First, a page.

LEHRER: I read that you initially started making sculptures to give yourself figures to paint. But now you create sculptures to make and show sculptures, correct?
SMITH: Well there are a lot of painterly aspects (color, composition, form, line, positive and negative space) that I use in sculptures because they’re all beneficial. Although important, construction and utility are my secondary thoughts and I approach my sculptures with really simple painterly ideas.
LEHRER: Do you often know the idea you’re trying to communicate before you put together a collection of work? Do you know what it’s going to look like but aren’t really sure how to express it?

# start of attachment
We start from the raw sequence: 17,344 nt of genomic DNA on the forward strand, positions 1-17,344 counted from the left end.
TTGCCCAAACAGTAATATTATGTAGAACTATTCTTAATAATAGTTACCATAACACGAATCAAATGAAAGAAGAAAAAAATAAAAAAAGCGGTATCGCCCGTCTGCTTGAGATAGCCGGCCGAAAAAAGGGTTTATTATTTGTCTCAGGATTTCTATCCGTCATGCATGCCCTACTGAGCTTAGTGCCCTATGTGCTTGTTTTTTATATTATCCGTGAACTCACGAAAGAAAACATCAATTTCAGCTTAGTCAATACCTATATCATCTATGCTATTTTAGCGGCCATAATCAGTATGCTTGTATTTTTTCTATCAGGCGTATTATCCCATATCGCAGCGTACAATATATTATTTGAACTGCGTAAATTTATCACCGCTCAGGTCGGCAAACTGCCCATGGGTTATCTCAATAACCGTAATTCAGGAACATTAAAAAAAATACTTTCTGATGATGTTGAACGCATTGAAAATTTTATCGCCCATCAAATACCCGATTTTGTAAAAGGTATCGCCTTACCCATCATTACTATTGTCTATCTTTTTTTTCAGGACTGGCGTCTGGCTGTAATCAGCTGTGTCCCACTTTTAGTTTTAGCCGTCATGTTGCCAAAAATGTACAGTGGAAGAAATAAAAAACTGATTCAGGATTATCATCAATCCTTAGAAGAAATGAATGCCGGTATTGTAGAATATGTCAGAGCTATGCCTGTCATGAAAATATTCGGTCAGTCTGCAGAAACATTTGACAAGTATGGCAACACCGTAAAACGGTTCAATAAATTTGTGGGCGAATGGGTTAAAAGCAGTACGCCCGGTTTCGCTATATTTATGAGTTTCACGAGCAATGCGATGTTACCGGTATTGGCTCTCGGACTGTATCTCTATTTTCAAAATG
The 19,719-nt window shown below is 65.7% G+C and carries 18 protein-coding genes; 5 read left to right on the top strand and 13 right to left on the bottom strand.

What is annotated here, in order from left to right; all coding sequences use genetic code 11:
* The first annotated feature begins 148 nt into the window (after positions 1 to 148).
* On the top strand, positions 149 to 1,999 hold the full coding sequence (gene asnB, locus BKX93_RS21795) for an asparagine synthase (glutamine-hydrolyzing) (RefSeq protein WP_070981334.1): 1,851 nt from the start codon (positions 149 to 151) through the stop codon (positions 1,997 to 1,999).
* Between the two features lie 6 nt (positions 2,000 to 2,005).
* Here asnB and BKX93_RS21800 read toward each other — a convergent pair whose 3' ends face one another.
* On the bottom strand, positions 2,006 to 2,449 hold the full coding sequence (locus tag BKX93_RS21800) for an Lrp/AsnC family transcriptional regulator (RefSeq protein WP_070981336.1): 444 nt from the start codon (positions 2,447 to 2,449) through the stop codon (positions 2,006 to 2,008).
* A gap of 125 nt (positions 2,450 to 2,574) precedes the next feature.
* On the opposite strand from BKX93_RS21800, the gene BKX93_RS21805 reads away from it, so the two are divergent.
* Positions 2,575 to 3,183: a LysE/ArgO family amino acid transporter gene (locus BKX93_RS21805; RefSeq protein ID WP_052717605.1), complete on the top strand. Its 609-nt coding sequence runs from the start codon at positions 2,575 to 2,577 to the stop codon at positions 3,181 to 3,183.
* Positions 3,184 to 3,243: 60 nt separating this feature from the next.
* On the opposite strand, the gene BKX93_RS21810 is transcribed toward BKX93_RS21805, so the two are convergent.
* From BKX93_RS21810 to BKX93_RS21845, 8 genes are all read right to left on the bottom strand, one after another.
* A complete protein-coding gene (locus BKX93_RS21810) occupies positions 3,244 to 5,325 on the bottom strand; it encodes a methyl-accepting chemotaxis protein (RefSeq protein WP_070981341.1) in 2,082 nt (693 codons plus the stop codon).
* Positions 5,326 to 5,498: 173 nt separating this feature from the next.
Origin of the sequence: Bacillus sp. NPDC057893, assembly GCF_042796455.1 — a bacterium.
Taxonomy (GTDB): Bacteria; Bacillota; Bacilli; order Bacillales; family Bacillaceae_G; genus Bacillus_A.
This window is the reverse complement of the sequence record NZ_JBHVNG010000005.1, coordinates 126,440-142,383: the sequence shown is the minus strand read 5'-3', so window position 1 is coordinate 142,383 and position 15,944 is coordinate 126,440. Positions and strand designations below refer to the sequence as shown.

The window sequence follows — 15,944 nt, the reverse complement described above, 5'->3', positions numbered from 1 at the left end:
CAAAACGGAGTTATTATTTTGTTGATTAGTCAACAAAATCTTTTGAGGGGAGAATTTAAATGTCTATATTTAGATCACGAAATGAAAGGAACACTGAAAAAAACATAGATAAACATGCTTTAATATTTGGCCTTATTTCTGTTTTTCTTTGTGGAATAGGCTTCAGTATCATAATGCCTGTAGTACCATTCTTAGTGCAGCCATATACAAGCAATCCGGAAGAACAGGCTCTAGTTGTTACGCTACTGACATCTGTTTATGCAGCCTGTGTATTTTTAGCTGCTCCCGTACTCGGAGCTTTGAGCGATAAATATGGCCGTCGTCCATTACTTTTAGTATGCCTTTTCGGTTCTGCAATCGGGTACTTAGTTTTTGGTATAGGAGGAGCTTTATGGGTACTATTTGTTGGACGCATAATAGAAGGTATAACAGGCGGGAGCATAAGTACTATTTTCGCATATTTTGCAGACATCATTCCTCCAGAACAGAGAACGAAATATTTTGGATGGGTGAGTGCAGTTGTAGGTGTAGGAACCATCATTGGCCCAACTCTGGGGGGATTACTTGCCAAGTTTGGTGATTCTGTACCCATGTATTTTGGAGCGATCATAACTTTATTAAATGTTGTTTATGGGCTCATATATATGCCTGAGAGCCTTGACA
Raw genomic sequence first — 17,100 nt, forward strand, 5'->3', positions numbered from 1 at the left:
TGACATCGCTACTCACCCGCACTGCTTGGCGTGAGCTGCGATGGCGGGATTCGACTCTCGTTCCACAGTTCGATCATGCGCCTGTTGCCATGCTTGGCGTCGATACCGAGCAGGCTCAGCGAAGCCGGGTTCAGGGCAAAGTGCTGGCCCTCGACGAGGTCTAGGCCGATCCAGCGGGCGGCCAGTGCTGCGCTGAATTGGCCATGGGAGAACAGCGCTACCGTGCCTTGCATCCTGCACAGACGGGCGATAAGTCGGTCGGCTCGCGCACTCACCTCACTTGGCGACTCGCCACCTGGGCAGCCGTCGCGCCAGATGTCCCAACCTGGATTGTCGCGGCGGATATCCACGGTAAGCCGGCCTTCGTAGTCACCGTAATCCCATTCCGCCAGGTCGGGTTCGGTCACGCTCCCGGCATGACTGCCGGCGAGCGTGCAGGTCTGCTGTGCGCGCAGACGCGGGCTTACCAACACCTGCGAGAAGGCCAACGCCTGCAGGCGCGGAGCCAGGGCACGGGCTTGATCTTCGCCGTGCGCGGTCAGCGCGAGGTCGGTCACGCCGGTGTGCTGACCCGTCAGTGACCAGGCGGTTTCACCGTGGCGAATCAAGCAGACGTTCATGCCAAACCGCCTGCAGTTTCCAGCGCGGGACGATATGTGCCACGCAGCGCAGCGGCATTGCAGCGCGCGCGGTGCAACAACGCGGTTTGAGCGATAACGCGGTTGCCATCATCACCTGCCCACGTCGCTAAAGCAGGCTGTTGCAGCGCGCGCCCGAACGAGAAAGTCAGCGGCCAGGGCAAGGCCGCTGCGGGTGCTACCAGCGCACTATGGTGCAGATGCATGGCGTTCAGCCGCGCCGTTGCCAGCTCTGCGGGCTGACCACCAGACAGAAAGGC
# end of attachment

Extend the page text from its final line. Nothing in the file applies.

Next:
SMITH: Ultimately I’m not interested in creating an idea-based work because I hate the idea of someone coming in and feeling finished with the work once the idea is communicated to them. In Ernest Hemingway’s Movable Feast (not that I’m really inspired by modern painting or writing because all those guys are bullies), there’s a part when [the characters] go to each other’s studios and say something like, “That’s a damn fine painting!” That’s their only critique. I want to make work that can make people say something like that. I don’t want to make a work that’s just good or pleasing. When they say ‘that’s a damn fine painting’, they’re not saying that it’s a good or pleasing painting but rather that it fulfills a place or purpose to exist in the world. However, the second you start talking about that too much the intentionality starts overshadowing any kind of magic.
LEHRER: It’s hard to explain but I think I understand.